Forget Windows: SMBs should try Snow Leopard Server
The next obvious difference is equally refreshing. One of the most painful things about current Microsoft licensing is the User/Device CAL counting process. Yes, I know that everybody should have it right on the day they press the Go button, but the reality in many small businesses is there’s always an “Oh dear, the machine says it can’t connect” moment, followed by a 48- to 72-hour delay while the next CAL pack grinds its way through the system. Apple has simply thrown all that nonsense away. Pretty well every copy of Snow Leopard Server is licensed for an unlimited number of users, which means way up into the tens or hundreds of thousands.
Snow Leopard Server is licensed for an unlimited number of users, which means way up into the tens or hundreds of thousands
That might seem hardly relevant if you’re merely considering Snow Leopard as a way to put an exceptionally smart NAS into your small business, but it starts to make sense once you look at all the other functions thrown in alongside the file-serving ability. Let’s tour these extra functions before we get to the file sharing management stuff, because it’s a short list that points down a very long road.
You get: email; web serving; built-in blogs; a wiki; software rollout support (for Macs only); and user access management (again for Macs). The latter is a bit like Group Policies, secured against a user list that shows up in the Workgroup Manager on the main server, but it isn’t much use to us since it doesn’t cover PCs.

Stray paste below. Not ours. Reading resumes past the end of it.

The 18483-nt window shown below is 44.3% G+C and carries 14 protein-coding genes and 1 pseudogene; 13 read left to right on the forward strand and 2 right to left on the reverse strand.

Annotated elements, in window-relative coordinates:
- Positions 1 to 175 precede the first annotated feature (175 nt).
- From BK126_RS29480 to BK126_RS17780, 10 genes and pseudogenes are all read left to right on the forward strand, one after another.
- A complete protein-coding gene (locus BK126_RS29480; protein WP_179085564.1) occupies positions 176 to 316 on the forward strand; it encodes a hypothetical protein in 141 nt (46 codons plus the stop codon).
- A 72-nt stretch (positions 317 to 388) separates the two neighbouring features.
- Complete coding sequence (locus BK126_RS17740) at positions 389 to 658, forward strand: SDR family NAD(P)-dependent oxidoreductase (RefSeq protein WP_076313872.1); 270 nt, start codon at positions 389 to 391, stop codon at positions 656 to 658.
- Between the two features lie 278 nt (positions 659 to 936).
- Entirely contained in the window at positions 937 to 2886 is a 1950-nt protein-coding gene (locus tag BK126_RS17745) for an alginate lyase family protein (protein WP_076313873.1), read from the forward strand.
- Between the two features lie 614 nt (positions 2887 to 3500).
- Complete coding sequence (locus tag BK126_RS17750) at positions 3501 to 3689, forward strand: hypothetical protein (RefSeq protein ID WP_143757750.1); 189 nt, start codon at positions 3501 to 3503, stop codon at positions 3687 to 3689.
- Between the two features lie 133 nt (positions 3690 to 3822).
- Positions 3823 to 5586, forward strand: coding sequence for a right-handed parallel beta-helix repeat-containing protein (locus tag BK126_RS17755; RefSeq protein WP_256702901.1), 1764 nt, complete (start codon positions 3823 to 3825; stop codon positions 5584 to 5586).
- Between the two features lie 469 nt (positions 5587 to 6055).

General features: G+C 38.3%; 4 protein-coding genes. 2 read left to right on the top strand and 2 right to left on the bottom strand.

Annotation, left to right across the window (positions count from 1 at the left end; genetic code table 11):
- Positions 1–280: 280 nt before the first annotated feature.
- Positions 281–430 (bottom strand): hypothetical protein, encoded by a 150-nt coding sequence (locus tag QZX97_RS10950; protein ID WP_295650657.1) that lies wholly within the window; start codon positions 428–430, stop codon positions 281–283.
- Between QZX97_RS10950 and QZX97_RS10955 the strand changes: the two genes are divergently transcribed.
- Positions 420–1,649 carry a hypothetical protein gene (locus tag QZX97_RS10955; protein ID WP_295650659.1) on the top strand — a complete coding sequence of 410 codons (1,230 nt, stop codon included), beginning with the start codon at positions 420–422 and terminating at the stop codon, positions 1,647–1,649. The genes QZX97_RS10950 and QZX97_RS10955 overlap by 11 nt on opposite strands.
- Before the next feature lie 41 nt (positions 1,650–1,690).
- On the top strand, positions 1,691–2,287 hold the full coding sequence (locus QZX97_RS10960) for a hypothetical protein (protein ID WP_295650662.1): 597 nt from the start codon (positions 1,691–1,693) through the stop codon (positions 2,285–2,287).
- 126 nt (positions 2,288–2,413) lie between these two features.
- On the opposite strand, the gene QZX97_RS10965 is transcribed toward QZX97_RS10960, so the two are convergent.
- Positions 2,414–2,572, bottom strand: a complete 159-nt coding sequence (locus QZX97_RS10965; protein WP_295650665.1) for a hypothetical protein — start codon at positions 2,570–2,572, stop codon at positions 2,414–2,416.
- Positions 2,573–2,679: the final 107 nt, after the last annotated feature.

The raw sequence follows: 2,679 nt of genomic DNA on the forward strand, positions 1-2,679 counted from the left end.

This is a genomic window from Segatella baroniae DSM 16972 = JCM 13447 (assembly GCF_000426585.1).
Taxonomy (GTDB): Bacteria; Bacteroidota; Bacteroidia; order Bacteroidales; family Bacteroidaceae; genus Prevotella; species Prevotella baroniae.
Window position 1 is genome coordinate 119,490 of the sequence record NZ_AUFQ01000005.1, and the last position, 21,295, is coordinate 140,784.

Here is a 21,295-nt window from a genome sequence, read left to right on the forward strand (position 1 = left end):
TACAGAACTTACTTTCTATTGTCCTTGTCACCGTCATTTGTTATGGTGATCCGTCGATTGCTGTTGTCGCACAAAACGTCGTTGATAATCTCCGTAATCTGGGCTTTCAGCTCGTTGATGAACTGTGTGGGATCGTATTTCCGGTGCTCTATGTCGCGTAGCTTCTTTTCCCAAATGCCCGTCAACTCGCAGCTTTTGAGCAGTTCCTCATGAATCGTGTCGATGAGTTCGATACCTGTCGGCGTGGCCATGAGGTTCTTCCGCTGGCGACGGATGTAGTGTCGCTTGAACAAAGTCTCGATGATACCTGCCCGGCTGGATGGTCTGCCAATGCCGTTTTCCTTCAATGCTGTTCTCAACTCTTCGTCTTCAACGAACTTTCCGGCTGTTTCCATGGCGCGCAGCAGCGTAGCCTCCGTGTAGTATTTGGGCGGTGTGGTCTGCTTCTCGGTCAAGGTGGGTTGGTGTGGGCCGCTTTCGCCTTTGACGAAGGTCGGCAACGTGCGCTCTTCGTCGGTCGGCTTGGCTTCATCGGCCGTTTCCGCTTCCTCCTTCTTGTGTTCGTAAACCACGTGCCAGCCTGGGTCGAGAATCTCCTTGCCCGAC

Let me explain why all this excites me so much. I opened up my firewall to allow HTTP through to the Snow Leopard Server inside my network – something I don’t normally encourage people to do – and with that connection in place I typed in the IP address (bare numbers, not a domain name) into my iPhone. Up came the default Snow Leopard Server web page, slick and smooth in usual Apple style, and it just worked. It let me enter a blog post (if rather shakily – iPhones badly need speech-recognition), read my email, all stuff we PC users are used to fighting through a bramble thicket of external Cloud-based accounts, passwords, services and features to achieve.
This is where the most interest will be found: here’s an appliance (especially in its Mac mini server format) that can cheerfully present a somewhat more secure extranet, without needing to be located in a hosting centre somewhere beyond your control. It may not be part of the vast Windows monoculture, but it comes from a player sufficiently large enough that updates and service information are ensured and easy to access.